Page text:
The death of rising cycling star Ellen Watters has top Canadian cyclists and local advocacy organizations calling for a Safer Passing Law to protect BC’s vulnerable road users. As professional cyclists from across North America converge on Metro Vancouver for the BC Superweek race series, Watters, killed by a motorist on a training ride in December 2016, is still top of mind. Her breakout performance in this series last year led to her first pro contract.
According to ICBC, 740 cyclists will be injured and seven will be killed by cars in BC from June through September. Former teammates of Watters in town for the series will train on BC roads and are keenly aware of the risks. Two-time Olympian Tara Whitten from The Cyclery-4iiii team shares,
“Losing Ellen was a horrible reminder that far too often we are not safe. It was a reminder of all those times when I thought I was visible to motorists only to feel the blast of a vehicle passing way too close, as a harsh reminder of my vulnerability.”
The BC Road Safety Law Reform Group is recommending a Safer Passing Law that would require:
- A motor vehicle driver pass a vulnerable road user (a person cycling, walking, using a wheelchair, riding a horse) by at least 1.5 metres; and
- If there is more than one lane for traffic in the same direction, a motor vehicle driver would have to have to pass in the lane next to the one a vulnerable road user is traveling in.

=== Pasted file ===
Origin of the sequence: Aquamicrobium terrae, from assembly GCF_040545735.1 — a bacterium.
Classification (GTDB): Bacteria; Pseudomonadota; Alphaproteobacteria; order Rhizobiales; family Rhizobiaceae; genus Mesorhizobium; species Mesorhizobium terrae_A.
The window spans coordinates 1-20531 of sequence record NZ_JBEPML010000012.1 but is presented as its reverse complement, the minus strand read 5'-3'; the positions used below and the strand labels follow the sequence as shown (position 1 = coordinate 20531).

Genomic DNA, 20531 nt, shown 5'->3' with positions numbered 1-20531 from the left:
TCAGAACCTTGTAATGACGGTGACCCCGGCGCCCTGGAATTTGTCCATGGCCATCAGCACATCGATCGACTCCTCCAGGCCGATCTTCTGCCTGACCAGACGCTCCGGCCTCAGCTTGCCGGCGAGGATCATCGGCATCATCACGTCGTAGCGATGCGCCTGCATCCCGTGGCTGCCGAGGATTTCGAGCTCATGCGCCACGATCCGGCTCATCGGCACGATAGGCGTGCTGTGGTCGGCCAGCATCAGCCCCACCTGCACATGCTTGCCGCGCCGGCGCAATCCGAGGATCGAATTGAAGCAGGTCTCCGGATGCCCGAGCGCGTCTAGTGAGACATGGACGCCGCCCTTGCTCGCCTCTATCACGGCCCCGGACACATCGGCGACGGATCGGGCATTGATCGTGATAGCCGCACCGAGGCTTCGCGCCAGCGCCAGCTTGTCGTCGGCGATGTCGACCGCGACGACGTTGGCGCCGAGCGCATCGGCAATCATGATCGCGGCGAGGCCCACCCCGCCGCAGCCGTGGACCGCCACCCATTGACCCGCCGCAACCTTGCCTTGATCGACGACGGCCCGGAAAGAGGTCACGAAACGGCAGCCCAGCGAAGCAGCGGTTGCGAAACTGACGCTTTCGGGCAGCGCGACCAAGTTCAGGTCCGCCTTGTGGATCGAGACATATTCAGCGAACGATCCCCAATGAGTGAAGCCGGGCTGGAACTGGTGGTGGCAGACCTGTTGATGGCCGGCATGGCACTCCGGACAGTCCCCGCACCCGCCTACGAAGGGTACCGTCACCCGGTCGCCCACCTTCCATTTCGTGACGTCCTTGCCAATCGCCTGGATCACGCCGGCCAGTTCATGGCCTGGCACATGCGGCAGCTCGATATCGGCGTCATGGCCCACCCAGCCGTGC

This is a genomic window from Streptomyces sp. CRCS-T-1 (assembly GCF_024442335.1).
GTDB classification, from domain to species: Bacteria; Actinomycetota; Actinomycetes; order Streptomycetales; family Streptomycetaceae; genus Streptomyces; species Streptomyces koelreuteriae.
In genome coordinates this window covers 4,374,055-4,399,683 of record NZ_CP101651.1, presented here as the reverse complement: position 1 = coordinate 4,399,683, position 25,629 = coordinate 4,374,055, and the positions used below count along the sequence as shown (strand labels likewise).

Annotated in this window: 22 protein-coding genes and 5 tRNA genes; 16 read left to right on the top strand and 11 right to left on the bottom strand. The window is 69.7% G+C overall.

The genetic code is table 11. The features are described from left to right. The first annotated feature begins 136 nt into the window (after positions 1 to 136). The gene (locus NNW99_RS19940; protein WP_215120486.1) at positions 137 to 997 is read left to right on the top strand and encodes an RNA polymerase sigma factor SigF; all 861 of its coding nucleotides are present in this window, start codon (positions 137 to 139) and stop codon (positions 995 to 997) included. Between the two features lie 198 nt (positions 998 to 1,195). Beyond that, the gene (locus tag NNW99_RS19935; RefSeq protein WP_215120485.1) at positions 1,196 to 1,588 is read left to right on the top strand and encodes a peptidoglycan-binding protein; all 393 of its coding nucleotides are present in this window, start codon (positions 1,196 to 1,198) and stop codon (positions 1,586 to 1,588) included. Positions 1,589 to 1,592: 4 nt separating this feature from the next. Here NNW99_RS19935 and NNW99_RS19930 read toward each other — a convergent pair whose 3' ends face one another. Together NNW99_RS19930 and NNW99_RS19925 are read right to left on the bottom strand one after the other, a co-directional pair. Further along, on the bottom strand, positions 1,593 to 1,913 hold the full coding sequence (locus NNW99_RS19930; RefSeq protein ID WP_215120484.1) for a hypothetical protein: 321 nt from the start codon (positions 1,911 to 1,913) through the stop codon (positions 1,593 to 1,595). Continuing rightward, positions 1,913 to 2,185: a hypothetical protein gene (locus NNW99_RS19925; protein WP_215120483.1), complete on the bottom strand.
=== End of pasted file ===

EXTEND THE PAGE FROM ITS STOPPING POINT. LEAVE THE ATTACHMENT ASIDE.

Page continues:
This law would make cycling and walking safer and more comfortable for road users. As Watters’ sister Lily Watters, a New Westminster resident, and avid cycle commuter states:
“Unfortunately, many of us already know about these risks from personal experience, or the loss of someone dear...we need better laws to keep cyclists safe on the roads.”
Safe passing distances have been specified by over 27 jurisdictions in North America, including Ontario,Quebec and Nova Scotia as well as several in Europe. Following the death of Ellen Watters, the New Brunswick legislature moved quickly to pass “Ellen’s Law”- a safer passing distance law. The BC Road Safety Law Reform Group is calling on supporters to visit bccc.bc.ca/safer_passing and share their experiences with vehicles on the road. Cyclists are also encouraged to share their experiences online by Tweeting to @bccycle and using the #PassSafeBC hashtag.
ABOUT THE BRITISH COLUMBIA CYCLING COALITION